Anaemia in athletes

With the popularity of plant-based diets and increased numbers of women participating in sport, it isn’t surprising that anaemia in athletes is on the rise.

Iron is also needed for protein metabolism, collagen and antioxidant synthesis, as a co-factor for key enzymes involved in energy production, muscles, DNA and hormone synthesis; and immune function. Iron plays a key role in forming hemoglobin in red blood cells. Haemoglobin is necessary for the transportation of oxygen around the body and is critical to athletic performance.

If left untreated, iron deficiency and anaemia may contribute to decreased endurance; reduced training capacity and recovery lead to more frequent colds and other infections.

Why are athletes have an increased risk of anaemia

*Greater iron utilisation and requirements of iron

*Inflammation which reduces the body’s ability to store iron,

*Gastrointestinal tract stress limiting the absorption of iron through nutrition and blood loss,

*Loss of iron through sweat 

*Haemolytic breakdown of red blood cells through footstrike

*Blood loss may also occur through urine 

*Insufficient intake of iron-rich foods  and more plant-based foods

*Heavy periods in female athletes

In the general population, anaemia most commonly results from nutrient deficiencies due to low intake of iron-rich foods and blood loss such as with heavy periods, haemorrhoids or gastric ulcers. Surgery and eating disorders and exposure to viruses (e.g. Malaria), toxins (e.g. lead) or renal disease, and some drugs, reduce iron absorption. Low stomach acid, diarrhoea, Coeliac’s and Crohn’s disease and gastric bypass also decrease iron absorption. Increased requirements such as in pregnancy can also lead to deficiencies.

Iron is found in plants and animal meats
It is important to remember there are two different forms of dietary iron.

Heme iron is found in animal meats such as liver, lamb, beef and kangaroo.
Non-heme iron is derived from plant sources such as legumes, dried fruits, nuts and leafy green vegetables, tofu and eggs.

As the body must change the structure of the non-heme iron before it can be absorbed, heme iron from animal products is more bioavailable for the body. This doesn’t mean a vegetarian will always be low in iron, it just means they need to be smart about where they get their iron, and ensuring they include high amounts of other nutrients that aid absorption of iron.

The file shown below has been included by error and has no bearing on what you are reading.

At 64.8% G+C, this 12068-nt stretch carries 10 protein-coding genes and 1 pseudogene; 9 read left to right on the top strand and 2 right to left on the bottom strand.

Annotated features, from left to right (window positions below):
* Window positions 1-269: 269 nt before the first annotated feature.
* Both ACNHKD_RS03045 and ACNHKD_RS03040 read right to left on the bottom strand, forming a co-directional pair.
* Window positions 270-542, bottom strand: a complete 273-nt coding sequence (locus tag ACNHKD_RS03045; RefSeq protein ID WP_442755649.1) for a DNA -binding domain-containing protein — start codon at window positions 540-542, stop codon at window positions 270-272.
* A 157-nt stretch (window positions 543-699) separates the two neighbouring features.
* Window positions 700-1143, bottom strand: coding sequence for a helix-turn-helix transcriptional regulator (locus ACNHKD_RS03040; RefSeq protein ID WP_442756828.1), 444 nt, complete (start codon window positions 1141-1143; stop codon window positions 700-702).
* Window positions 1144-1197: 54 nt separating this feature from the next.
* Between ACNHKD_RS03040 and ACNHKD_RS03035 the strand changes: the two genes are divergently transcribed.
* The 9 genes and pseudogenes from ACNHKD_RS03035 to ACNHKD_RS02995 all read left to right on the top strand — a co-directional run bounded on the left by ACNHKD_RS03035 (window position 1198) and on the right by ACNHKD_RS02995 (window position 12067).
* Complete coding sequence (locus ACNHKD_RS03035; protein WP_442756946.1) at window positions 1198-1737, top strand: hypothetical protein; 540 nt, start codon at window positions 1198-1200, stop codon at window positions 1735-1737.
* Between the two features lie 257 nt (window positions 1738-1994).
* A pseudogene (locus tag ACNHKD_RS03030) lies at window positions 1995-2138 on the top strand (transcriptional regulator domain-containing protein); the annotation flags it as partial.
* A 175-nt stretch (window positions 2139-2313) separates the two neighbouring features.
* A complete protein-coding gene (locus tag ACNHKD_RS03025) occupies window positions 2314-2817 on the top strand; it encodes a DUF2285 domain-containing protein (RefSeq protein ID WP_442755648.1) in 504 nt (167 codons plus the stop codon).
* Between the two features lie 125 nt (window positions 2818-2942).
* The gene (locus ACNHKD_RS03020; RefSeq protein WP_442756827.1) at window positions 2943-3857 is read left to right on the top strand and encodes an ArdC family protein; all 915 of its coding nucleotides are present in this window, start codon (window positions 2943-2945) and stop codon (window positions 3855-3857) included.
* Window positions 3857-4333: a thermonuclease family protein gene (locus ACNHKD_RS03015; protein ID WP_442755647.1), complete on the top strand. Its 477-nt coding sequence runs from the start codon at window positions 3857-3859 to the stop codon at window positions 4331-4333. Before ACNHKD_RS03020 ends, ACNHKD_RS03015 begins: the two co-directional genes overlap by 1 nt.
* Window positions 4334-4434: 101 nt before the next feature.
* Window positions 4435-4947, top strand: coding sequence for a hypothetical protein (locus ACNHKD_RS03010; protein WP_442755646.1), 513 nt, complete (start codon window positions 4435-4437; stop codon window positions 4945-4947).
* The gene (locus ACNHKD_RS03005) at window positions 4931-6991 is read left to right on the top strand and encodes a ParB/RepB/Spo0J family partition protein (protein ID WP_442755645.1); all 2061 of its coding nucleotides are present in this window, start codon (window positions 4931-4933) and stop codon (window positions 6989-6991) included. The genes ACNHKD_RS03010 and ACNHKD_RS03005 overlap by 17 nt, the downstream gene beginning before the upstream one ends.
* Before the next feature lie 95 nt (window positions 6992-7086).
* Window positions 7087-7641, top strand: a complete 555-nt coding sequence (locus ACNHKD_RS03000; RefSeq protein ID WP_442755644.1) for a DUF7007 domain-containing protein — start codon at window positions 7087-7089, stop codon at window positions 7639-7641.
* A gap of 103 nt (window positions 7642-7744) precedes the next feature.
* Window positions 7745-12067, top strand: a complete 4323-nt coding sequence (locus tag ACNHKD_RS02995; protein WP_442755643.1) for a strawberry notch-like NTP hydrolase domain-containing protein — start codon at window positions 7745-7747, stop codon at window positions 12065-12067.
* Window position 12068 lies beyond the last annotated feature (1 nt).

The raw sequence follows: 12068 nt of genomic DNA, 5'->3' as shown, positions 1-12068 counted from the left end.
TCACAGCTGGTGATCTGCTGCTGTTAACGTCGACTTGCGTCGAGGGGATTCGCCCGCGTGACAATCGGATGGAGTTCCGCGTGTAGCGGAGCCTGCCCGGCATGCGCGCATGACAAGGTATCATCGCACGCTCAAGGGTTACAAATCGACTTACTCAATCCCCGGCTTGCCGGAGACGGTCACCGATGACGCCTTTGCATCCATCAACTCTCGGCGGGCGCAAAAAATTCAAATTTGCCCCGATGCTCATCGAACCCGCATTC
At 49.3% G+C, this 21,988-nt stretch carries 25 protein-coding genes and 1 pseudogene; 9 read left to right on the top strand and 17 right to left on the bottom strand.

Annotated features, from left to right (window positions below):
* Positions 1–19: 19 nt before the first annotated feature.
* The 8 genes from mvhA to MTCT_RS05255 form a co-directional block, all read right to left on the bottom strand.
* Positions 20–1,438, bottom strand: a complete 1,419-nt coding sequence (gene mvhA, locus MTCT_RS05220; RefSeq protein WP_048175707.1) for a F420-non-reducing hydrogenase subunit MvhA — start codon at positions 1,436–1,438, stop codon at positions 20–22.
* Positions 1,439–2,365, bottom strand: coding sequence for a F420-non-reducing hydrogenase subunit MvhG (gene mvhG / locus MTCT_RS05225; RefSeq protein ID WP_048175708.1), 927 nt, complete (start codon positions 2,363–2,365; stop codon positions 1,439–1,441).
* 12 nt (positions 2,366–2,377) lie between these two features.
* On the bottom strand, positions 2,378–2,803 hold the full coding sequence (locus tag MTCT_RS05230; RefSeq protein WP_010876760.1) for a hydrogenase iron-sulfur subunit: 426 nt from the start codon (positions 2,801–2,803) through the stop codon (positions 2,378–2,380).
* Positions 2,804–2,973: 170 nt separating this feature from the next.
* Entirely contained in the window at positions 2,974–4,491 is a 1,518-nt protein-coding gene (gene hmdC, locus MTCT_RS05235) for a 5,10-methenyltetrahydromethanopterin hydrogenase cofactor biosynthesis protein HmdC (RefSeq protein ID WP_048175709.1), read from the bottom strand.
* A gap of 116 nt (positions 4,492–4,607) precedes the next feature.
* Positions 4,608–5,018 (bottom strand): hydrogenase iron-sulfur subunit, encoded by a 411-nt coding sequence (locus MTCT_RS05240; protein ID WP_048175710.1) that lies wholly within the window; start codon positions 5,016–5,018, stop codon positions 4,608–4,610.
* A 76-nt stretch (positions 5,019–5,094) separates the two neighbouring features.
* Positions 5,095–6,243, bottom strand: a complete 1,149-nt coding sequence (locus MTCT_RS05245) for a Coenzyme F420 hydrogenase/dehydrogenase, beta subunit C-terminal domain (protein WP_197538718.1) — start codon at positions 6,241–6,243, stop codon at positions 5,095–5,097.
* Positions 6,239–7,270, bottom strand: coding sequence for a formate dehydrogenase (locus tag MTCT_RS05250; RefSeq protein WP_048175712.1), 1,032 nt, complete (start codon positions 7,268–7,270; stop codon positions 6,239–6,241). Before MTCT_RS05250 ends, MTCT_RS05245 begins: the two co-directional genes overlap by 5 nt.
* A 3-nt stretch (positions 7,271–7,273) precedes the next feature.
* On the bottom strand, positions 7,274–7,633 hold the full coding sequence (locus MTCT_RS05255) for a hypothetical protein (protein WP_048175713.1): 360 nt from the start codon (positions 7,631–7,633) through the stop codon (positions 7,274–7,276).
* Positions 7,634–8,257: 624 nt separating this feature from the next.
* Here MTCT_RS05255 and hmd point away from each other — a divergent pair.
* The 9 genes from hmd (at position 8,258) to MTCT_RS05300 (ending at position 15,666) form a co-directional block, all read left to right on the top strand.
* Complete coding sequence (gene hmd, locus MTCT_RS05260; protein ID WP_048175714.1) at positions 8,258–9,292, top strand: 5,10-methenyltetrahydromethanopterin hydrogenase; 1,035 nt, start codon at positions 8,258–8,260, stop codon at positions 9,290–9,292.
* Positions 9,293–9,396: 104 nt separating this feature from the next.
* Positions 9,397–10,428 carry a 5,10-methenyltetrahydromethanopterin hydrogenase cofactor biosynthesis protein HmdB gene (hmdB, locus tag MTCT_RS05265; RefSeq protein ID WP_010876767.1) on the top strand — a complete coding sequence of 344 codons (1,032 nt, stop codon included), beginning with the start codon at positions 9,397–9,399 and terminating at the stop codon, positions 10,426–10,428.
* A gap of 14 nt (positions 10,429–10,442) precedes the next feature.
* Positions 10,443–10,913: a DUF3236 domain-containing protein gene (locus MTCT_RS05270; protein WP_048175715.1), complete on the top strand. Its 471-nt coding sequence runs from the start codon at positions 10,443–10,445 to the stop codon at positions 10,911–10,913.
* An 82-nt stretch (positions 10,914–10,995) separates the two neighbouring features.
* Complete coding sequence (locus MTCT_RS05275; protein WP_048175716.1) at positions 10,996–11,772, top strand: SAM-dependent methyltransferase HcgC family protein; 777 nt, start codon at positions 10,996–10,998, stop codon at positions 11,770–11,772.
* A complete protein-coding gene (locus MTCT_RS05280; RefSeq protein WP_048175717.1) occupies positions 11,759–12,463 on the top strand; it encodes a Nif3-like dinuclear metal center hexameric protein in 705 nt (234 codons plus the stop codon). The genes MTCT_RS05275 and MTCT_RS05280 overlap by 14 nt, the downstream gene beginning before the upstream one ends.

Food Average serving Iron (mg)
Kangaroo 150g cooked (palm size) 4.8
Beef 150g cooked (palm size) 4.6
Lamb 150g cooked (palm size) 3.7
Oysters 84 g (8) 3.1
Chicken liver pate 40g (2 tablespoons) 2.5
Chicken 150g cooked (1 cup) 2.4
Salmon 170g (3/4 cup) 2.0


Food Average serving Iron (mg)
Lentils 1 cup cooked 6.6
Black strap molasses 2 tablespoons 6.4
Quinoa 1 cup cooked 5.3
Spinach 1 cup cooked 4.4
Kidney beans 1/2 cup 2.6
Tahini 2 tablespoons 2.6
Eggs 2 cooked 2.2

TOP 10 TIPS – To increase your iron absorption

*Consume foods high in vitamin C such as capsicum, berries, citrus and guava and malic acid rich foods such as watermelon, berries, kiwi, apricots and mango in the same meal to enhance non-heme iron absorption. Don’t forget natures wonders such as parsley and beetroot that are also great blood builders.

*Eat fresh wholefoods. Consume 2 serves of fruits mentioned above per day plus 5-7 serves of vegetables and 2-3 serves of wholegrains per day. These foods provide nutrients that aid iron metabolism such as copper, vitamin A, vitamin B2, B12, folic acid, molybdenum, selenium and amino acids.

*Eat red meat, fish or chicken with vegetables. Consuming meat at the same time as plant-based sources of iron can enhance the non-heme absorption from plants by 85%. Consume a palm-size portion of iron-rich foods 4-5 times per week to maintain iron levels.

*Cook your iron-rich vegetables. Cooking plant-based iron foods such as spinach may improve iron bioavailability.

*Improve your digestion and boost your hydrochloric acid levels by drinking freshly squeezed lemon juice or apple cider vinegar in water 15 minutes before meals so you break down foods efficiently.

*Use pots and pans made from iron while cooking. The iron can go into the food during cooking.

*Separate iron from calcium-rich foods. Consume foods containing substances that inhibit iron at least 2 hours away from an iron-rich meal or iron supplements. Calcium, oxalic acid, tannins and phytate-containing foods may all reduce the absorption of iron when consumed together.

    • Calcium-rich foods such as cow’s milk, cheese, yogurt and calcium supplements.
    • Oxalic acid s can be found in chocolate, tea, uncooked spinach and chard.
    • Tannins can be found in coffee, cocao, red wine, peppermint tea, and cranberries.

*Soak, sprout, ferment and cook (where appropriate) foods containing phytic acid found in legumes (beans, lentils, chickpeas) and other wholegrains, nuts and seeds to limit the effect phytates have on reducing iron absorption.

*Be aware of drugs such as antacids like Mylanta, antibiotics, and aspirin which decrease iron absorption. Separate iron supplements and iron-rich foods from medications.

*Avoid self-prescribing supplements as too much iron can be toxic! See your naturopath for testing, advice on your iron status, and the quantity and best form of iron to take.


About the Author: Kate Smyth is a Sports naturopath, nutritionist and female-centric running coach. She is the founder of the Athlete Sanctuary- a holistic healthcare clinic for athletes of all levels and sporting codes. Kate has a thirst for knowledge with two bachelor’s and a master’s degree under her belt. She has been involved in sports for many decades and competed for Australia in the Commonwealth Games and Olympic Games marathons with a personal best time of 2 hours 28 minutes. For more information visit www.https://